Eldred guilty plea accepted in county court - The Bradford Era: News - Eldred guilty plea accepted in county court: News

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Eldred guilty plea accepted in county court

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Posted: Thursday, July 11, 2013 12:15 am | Updated: 10:45 am, Thu Jul 11, 2013.

COUDERSPORT — Potter County Judge Stephen Minor accepted convicted killer Gregory Lynn Eldred’s guilty plea on Wednesday afternoon during a hearing held at the courthouse in Coudersport.

Eldred pleaded guilty to the first-degree murder of his ex-wife, Darlene Sitler, a music teacher at the Northern Potter Children’s School and a well-loved member of the Potter County community.

By pleading guilty, Eldred, 53, of Dutch Hill Road, circumvented a trial for Sitler’s death.

A large contingent of uniformed Pennsylvania State Police troopers and deputies with the Potter County Sheriff’s Office escorted a disheveled and distressed-looking Eldred into the courtroom. He wore a yellow prison jump suit and shackles, staring at his hands or the table throughout most of the proceedings.

Eldred’s plea was accepted by Minor, and he was represented by Attorney William Hebe of Wellsboro, who negotiated the plea deal with District Attorney Andy Watson that will ensure Eldred avoids the death penalty. As part of the binding plea, Eldred will serve a life sentence without the possibility of parole.

After the facts of the case were read aloud, Minor asked Eldred: “Are those facts accurate? Did you do that?”

Eldred paused for a few seconds, and then replied, “Yes, your honor.”

The only allusion to a motive was made by Watson, who stated that, “Prior to the shooting, Gregory Eldred made a detailed plan to kill his ex-wife due to information she possessed.”

Hebe said that he met with Eldred either in person or via teleconference 15 or 20 times, including on the evening of the shooting. He said that Eldred has “no competency issues” and none of the defenses of diminished capacity, intoxication or mental health issues typically used in first-degree murder cases appeared to be applicable.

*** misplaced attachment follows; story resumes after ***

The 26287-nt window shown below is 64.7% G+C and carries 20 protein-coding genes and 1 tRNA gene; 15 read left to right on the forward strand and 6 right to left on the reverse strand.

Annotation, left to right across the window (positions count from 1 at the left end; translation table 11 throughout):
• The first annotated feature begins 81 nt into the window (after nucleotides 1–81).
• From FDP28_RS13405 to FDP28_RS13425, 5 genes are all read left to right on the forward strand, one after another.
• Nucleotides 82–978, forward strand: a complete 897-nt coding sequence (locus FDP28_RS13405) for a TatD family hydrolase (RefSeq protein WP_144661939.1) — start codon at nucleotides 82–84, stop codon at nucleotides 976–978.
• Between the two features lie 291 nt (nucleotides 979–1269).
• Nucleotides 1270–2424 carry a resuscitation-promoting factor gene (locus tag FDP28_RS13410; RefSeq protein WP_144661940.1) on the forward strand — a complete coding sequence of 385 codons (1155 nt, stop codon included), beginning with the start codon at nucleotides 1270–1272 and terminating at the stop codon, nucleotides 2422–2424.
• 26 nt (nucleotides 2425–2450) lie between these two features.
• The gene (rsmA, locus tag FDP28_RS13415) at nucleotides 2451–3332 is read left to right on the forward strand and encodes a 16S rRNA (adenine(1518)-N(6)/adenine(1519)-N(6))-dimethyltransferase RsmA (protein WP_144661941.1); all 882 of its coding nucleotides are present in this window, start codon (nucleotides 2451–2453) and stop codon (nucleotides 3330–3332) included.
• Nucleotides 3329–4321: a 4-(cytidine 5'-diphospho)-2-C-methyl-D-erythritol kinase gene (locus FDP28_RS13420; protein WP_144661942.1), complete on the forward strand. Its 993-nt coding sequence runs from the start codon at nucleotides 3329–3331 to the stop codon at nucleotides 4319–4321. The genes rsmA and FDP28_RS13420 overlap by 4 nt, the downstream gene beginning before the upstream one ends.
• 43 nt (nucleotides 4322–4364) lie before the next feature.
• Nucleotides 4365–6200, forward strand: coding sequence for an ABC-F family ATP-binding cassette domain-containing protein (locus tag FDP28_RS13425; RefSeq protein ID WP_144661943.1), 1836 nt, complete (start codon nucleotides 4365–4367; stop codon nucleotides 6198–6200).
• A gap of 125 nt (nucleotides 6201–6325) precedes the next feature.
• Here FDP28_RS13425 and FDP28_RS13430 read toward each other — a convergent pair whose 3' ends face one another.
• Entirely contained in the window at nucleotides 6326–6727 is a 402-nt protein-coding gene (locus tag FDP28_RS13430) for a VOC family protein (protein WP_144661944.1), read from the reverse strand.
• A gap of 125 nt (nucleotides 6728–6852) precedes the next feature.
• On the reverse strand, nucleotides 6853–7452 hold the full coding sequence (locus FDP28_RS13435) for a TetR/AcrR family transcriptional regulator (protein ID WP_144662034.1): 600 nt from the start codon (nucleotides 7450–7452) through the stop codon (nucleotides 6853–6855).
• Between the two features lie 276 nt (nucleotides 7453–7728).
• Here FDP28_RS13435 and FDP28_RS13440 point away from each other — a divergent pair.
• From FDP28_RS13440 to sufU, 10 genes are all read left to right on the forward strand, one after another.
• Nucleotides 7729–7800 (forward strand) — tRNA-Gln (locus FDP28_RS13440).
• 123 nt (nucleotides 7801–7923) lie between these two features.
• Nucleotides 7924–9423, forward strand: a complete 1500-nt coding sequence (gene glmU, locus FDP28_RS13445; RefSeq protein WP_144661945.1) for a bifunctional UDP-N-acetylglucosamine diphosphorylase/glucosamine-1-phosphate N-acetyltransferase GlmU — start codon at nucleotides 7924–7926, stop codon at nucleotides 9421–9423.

Sitler was a highly-respected and well-loved member of the community; an accomplished musician, a beloved teacher and an active member of her church.

She taught music classes for students in kindergarten through sixth grades, instructed the band and chorus, and played organ at her church and French Horn with the Wellsville (N.Y.) Performing Arts Orchestra.

Sitler was laid to rest at the Zion Cemetery in Columbia County. A memorial scholarship has been established in her honor, and a number of successful events have been held to raise funds, including a 5K Walk/Run and a benefit concert held earlier this year.

A memorial ceremony held at Northern Potter High School in Ulysses shortly after her death brought in a packed house for remembrances, music and prayer. A Facebook page dedicated to her memory and the scholarship has more than 550 followers.

Shortly after 11 a.m. on Dec. 2, 2012, Eldred entered the First Presbyterian Church of Coudersport, located at 402 North Main St., and shot Sitler while she played the organ during morning worship services.

Eldred then left the church and members of the congregation moved to help the wounded woman and alert law enforcement.

Despite their best efforts, Eldred re-entered the sanctuary and shot Sitler twice more. A number of witnesses retrieved the .45 caliber handgun from Eldred and subdued him. One more round was fired at this time, and was found lodged in a pew.

Approximately 25 people witnessed the shooting, though no one else was injured during the event. Witnesses were bused from the scene to the Gunzburger Building, cleared medically and given an opportunity to make a statement.

Though Eldred has waived his right to a jury trial by pleading guilty, witnesses and the family and friends of Sitler will be given an opportunity to speak during the sentencing hearing, which has been scheduled for 1:15 p.m. Tuesday and will likely include testimony from witnesses and the victim’s family and friends.

Typically, sentencing would have been completed at the time of the plea, but Watson said, “He has the right to have his sentencing on a separate date, and that was his wish.”

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